Raster Terrain Analysis

You have to activate this plugin if you want to use it
GIStutor gives tutorial
Recently, I got a request on how to do a slope gradient analysis and I must admit I am rusty on this one because I left it long time ago way back in 2010. But I looked up the plugins, found and activated the Raster Terrain Analysis plugin because it jogged my mind and I had previously used it and it turned out to be a very simple yet powerful tool. Doing a Google search on that specific plugin, I found a tutorial at GIStutor which looks not bad. Most people when they get stuck in getting help using QGIS often forget that there can be tons of help on the Internet but forget to do a simple but specifically typed out Google search to help them out especially when they are all alone with no one to guide them through. Well friends, that is how I got through on my own and I found out the more popular the subject on QGIS, the more you will find hel on the Internet.


Free and Open Source (FOSS) GIS Workshop at the Royal University of Agriculture, Phnom Penh, Cambodia, 14/11/2014

I was invited to give a talk at the above workshop organized by the Royal University of Agriculture, Cambodia in cooperation with Deutsehe Geshellschaft fur Internationale Zusammenarbeit (GIZ) GmbH. It centered on FOSS for land management and land administration with the objective to encourage the exchange of experiences and good practices, get rid of common misconceptions about FOSS and build trust in the reliability and the approach of open source software. There was a talk on the Laos Land registration System based on QGIS and PostgreSQL by Ms. Chansamai Kommanyvanh (Laos Ministry of Nat. Resources and Environment), Mr. Souksavanth Chanhtangeun and Mr. Christain Metzger (GIS Laos) After coffee break, I gave my talk on QGIS and landuse planning in Malaysia. This was followed by a talk on Geoserver implementation and integration into a website: the case study of the Open Development Cambodia website by Mr. Seila NHIEP (ODC). As we walked off for lunch, I was greeted by senior and junior participants who said they really enjoyed my presentation and found it most interesting. That pleased me a lot. After lunch, Mr. Christian Metzger talked during the workshop session on how to use the Toplogy Checker as well as plugins like MMGIS. If there was anything unfortunate, the power supply tripped 5 times during the afternoon but came back after 5 mins. I was told power failure trips are quite common in Cambodia however that day was an exception. Still, all-in-all, the Secretariat was most happy and agreed the workshop was a success where about 60 participants came and others had to be turned down because the venue could only handle a limited number of audience. I believed that with sceptics, one has to be honest about things, draw the line what QGIS can and cannot do, even clarify what desktop GIS do and cannot do then explain what alternatives are there, and lastly, the problems and challenges I faced to make the use of QGIS a success. Before this, I have been to Spain but never to Cambodia so for me, on the whole, it was most a most enjoyable trip.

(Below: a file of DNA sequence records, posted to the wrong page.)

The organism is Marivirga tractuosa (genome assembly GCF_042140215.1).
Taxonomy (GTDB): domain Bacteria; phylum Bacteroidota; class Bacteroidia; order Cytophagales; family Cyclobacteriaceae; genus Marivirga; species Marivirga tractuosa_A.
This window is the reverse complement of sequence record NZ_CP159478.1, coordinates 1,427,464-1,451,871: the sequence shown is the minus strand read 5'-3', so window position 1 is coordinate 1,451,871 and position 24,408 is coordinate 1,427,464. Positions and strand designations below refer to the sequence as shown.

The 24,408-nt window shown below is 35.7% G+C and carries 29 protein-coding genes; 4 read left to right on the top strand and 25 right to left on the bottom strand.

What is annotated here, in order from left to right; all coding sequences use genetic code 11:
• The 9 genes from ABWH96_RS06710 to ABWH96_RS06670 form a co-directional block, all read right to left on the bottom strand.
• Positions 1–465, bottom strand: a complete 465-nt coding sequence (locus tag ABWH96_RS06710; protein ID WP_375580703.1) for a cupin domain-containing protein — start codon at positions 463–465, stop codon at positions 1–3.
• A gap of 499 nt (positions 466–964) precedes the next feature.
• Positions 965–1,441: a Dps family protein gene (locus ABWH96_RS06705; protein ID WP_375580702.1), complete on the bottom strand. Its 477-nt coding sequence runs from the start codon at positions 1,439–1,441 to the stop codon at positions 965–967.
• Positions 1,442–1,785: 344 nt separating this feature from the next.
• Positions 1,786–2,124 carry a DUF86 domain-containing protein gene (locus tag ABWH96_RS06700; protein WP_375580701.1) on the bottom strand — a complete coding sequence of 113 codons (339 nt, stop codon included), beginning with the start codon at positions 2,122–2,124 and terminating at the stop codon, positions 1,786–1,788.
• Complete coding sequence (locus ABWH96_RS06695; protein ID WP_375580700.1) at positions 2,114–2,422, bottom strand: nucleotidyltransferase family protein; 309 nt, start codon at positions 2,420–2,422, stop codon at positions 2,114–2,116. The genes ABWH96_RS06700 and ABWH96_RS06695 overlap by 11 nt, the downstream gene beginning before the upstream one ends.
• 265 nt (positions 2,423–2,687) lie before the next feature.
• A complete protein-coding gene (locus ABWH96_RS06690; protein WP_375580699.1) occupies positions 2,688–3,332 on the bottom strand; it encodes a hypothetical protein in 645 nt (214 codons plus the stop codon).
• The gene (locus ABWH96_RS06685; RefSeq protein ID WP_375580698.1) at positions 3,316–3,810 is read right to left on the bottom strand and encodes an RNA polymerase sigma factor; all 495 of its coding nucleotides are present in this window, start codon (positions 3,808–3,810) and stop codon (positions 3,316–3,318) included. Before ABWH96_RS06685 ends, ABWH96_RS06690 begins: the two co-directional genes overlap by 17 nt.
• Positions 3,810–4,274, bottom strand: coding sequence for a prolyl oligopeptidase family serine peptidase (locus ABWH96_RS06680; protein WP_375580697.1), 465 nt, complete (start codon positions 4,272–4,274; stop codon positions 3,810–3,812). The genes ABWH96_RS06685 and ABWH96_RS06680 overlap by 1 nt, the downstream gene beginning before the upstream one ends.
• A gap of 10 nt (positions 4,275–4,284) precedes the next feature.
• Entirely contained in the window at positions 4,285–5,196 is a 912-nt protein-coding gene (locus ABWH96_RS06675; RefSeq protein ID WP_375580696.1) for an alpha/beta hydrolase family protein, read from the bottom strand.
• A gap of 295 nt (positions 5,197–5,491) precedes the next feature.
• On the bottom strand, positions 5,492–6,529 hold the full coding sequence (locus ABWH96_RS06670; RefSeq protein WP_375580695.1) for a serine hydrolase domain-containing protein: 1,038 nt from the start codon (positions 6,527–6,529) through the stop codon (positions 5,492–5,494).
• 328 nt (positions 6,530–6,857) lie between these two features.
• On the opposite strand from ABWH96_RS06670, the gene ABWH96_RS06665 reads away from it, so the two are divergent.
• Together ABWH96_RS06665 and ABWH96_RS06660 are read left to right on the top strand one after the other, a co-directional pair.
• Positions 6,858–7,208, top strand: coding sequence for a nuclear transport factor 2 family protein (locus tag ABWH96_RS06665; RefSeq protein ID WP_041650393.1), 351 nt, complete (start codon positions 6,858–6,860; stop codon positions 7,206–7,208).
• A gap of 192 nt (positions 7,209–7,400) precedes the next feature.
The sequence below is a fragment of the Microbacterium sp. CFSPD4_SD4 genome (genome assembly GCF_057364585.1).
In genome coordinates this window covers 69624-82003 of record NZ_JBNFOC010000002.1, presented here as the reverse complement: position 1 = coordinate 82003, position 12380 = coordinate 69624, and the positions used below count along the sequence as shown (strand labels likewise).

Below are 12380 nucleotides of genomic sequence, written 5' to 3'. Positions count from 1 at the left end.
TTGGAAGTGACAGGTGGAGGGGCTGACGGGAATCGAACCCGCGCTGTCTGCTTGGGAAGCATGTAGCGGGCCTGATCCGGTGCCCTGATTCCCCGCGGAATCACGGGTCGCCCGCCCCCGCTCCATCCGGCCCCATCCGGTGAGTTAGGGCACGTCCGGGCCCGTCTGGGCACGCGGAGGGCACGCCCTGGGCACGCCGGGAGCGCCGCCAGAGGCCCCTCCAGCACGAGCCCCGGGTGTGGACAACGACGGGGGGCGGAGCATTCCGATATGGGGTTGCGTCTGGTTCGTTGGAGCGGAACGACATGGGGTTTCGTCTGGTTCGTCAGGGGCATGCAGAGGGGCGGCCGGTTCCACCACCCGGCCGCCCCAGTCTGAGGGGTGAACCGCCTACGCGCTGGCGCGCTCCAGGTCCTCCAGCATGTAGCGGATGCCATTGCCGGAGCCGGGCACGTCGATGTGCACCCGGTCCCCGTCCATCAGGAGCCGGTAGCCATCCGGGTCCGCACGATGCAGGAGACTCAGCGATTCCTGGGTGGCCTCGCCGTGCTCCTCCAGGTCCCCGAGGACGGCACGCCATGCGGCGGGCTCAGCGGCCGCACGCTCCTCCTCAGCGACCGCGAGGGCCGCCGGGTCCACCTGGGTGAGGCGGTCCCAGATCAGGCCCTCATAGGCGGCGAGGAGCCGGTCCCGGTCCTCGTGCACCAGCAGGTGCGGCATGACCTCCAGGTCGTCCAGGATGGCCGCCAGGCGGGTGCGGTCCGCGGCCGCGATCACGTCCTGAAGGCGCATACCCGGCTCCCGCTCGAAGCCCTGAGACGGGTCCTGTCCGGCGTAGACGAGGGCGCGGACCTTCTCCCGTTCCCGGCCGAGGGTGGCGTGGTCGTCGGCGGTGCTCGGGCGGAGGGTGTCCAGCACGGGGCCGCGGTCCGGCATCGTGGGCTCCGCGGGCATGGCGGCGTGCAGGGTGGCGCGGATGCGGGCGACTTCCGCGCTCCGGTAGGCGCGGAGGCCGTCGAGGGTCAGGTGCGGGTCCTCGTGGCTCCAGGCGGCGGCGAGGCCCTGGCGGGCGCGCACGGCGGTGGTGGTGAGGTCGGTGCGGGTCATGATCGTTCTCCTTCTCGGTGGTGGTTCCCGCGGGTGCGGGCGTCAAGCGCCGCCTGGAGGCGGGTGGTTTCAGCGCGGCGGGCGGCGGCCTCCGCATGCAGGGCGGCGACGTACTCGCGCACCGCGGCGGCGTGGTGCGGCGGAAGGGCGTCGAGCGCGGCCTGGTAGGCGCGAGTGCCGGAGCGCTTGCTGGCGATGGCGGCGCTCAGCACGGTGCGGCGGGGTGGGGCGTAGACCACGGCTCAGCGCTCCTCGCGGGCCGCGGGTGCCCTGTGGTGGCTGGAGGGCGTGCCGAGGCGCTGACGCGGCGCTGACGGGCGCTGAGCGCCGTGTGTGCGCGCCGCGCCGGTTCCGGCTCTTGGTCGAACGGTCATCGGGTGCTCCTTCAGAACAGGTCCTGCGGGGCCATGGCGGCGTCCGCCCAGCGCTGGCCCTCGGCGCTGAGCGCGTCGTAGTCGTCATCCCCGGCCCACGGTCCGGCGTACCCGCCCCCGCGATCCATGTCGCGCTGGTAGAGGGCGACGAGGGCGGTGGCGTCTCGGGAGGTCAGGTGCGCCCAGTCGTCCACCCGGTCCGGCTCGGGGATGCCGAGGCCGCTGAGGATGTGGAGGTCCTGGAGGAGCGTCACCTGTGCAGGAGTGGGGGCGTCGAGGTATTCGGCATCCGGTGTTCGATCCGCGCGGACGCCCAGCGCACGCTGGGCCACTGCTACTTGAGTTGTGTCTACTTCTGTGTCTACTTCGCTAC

From PDUK to NDCDB, and away we go.

My department relies on the Survey department's (JUPEM) cadaster map in the preparation of our value-added landuse maps where we traditionally use their Solder Cassini projected cadaster maps. Since 2010, JUPEM embarked on the preparation of geodetic NDCDB cadaster maps which we welcome it because it integrates all state cadaster maps under one reference point i.e. the centre of the earth just like their topography map with its reference point at Kertau,Pahang for Peninsular Malaysia. Using my trusty QGIS, now ver 2.6, I activated Google Hybrid then all 11 state cadaster maps and was most happy to see they fit well like a jigsaw puzzle as seen in the upper image. Next, I zoom down to the point where the cadaster maps of Pahang, Negeri Sembilan and Johor meet and as shown in the lower pix, again am very pleased that JUPEM has done an excellent job. There is an issue which we found that when the PDUK 2011 was transformed to GDM2000 projection using JUPEM's parameters, it still was not a mirror reflection of NDCDB cadaster map, even found that were more lots in the PDUK 2011 than the NDCDB 2013. We have still trying to resolve this or at least compromise but one thing is for sure, the way forward is the use of the NDCDB cadaster because every new annual cadaster map produced by JUPEM is based on the geodetic map projection which to me is a sound and practical move.


Ubuntu 14.10 and QGIS 2.6 Brighton

Facebook messages inform me that QGIS 2.6 is out so I decided to give it a try. I updated Ubuntu terminal mode using the apt-get update mode. Next, some files don't get updated because of  this PUBLIC key hiccup. Thankfully  my son is studying computer engineering and told me to make a Google search using no_pubkey and looking up askubuntu's How do I fix the GPG error “NO_PUBKEY”?  My son was so fast at it but roughly speaking he took a script from ask ubuntu and pasted it on the terminal then added the pubkey from the terminal and ran it. Later, I  upgraded using terminal mode. The Ubuntu Software UPdater GUI was still active so I installed what there was to install and noted it started to upgrade qgis to 2.6. Lastly, I gave the computer a logout-login, activated QGIS 2.6 and Google Hybrid then activated a landuse map of Kota Bharu and everything came out well in off the fly mode. Cool!